My name is Mark Goodfield. Welcome to The Blunt Bean Counter ™, a blog that shares my thoughts on income taxes, finance and the psychology of money. I am a Chartered Professional Accountant and a partner with a National Accounting Firm in Toronto. This blog is meant for everyone, but in particular for high net worth individuals and owners of private corporations. The views and opinions expressed in this blog are written solely in my personal capacity and cannot be attributed to the accounting firm with which I am affiliated. My posts are blunt, opinionated and even have a twist of humor/sarcasm. You've been warned.

Thursday, October 21, 2010

Estate Tax: Social Equality or a Terrible Idea

As I started reading a recent article by Linda McQuaig of the Toronto Star titled “Tax Exempt Fortunes Feed Inequality” I knew I my views would be widely divergent.

The article proposed that removing the Estate Tax in 1972 deprived Ottawa of much needed revenue and put Canadians on a path toward greater inequality. Estate tax, which is/has been a huge issue in the United States, is essentially a tax levied at death on the deceased’s accumulated wealth.

Ms. McQuaig suggests restoring an Estate Tax based on a plan by Neil Brooks an Osgoode Hall tax professor. She argues restoring the Estate Tax would remove or partially address income inequality. Mr. Brooks’ plan would be to tax estates greater than $1.5 million which Ms. McQuaig says, would be enough to set up a $16,000 education trust for each Canadian child on their 16th birthday.

Ms. McQuaig suggests some may protest this as a tax on the wealthy; I protest estate tax as a double tax. One accumulates wealth with after-tax dollars so to tax your estate on death is double tax. The United States has at least justified estate tax with substantially lower income taxes while one is alive.

For example, take hypothetical Guy, a successful business owner who risks his house and all his assets to start a business. He and his spouse make, on average, $250,000 a year for say 25 years. Each year they pay income tax of approximately $100,000 on their income. Say they keep $75,000 after living expenses and use that to buy a house for $500,000 and a cottage for $300,000 over time. Upon death the house is worth $1,000,000, the cottage $700,000 and the remaining cash around $1,200,000.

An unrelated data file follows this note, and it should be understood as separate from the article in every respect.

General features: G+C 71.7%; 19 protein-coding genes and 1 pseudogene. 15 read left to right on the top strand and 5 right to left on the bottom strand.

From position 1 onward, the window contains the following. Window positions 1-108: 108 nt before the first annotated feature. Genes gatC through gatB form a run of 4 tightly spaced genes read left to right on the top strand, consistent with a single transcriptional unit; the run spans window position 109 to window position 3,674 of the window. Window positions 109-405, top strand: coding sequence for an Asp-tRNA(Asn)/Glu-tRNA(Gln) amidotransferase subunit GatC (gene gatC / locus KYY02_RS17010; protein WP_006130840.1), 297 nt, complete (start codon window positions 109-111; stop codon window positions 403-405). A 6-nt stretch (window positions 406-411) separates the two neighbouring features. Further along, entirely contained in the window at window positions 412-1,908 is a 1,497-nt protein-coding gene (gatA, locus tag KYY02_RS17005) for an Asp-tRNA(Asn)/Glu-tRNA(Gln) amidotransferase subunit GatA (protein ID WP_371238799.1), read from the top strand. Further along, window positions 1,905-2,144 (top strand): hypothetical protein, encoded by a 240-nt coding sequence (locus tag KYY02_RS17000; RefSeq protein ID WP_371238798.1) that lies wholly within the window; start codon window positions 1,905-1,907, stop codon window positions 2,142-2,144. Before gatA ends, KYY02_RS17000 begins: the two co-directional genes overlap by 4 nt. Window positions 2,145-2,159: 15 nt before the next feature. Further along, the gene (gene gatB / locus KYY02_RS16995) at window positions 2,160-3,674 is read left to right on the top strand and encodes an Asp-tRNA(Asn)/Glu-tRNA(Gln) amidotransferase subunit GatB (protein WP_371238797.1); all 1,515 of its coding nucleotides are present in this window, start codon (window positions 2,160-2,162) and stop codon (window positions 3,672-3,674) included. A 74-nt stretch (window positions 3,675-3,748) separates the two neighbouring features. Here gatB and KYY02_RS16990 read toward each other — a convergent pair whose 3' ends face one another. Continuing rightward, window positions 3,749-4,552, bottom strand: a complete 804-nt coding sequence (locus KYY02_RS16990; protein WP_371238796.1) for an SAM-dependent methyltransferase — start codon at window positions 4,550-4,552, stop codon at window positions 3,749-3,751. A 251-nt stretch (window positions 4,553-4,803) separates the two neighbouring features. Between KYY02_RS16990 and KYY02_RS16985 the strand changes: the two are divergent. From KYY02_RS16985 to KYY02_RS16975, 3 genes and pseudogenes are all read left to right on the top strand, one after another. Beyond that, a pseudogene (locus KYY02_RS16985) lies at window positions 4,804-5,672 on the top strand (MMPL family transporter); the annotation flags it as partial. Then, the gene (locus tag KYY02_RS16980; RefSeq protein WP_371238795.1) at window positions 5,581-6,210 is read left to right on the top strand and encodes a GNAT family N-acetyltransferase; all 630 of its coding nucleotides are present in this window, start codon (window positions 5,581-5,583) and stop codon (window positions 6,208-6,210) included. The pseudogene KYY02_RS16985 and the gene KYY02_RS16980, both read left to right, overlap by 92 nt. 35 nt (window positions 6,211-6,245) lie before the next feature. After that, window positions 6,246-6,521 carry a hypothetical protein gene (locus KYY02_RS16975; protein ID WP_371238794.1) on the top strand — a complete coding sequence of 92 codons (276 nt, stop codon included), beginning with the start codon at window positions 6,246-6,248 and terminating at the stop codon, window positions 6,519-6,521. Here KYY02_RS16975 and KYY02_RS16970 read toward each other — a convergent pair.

Upon the death of the last surviving spouse, their executor would have to pay income taxes on the inherent gain in the cottage of approximately $100,000 on their final terminal tax return. There would be no income tax on their principal residence.

The estate would be worth in total $2,800,000 after paying the $100,000 in taxes. Applying Mr. Brooks’ proposed $1,500,000 exemption, there would still be estate tax on $1,300,000. Say the rate is 40%; the US has an even higher rate, that would be an additional double tax of $520,000.

You can argue as Ms. McQuaig that this is just social policy; I argue it is a blatant double tax.




I recently ate at the Hy’s steakhouse location in Toronto with some friends. We had an excellent meal, including caesar salad, black and blue ahi tuna ,filet mignon and Cajun rib steak. We were well taken care of by the General Manager and Director of Eastern Operations Michael Shatz. The Toronto location is a beautiful restaurant and we were all dressed in a style you would describe these days as “casual smart” (dress pants and shirt) or, in the case of the girls, nicer.

Which brings me to my point of discussion: What is the proper dress attire for a fine restaurant? While I think most people are somewhat “old school” and dress differently depending on the restaurant, I often see people in jeans and t-shirts. Casual is appropriate for many restaurants, and while I have no problem wearing jeans to those type of restaurants, I would never wear a t-shirt.

I think what bothers me is the lack of respect for the restaurant and the other diners. It is like these casual dressers are saying “I don’t care if I am spending $200 or more, I will wear what I feel like.” It just seems to smack of disrespect for the other diners who reserve that restaurant for special occasions, or even those who just expect a minimum dress code. Maybe I have just hit the age where I have now become my parents.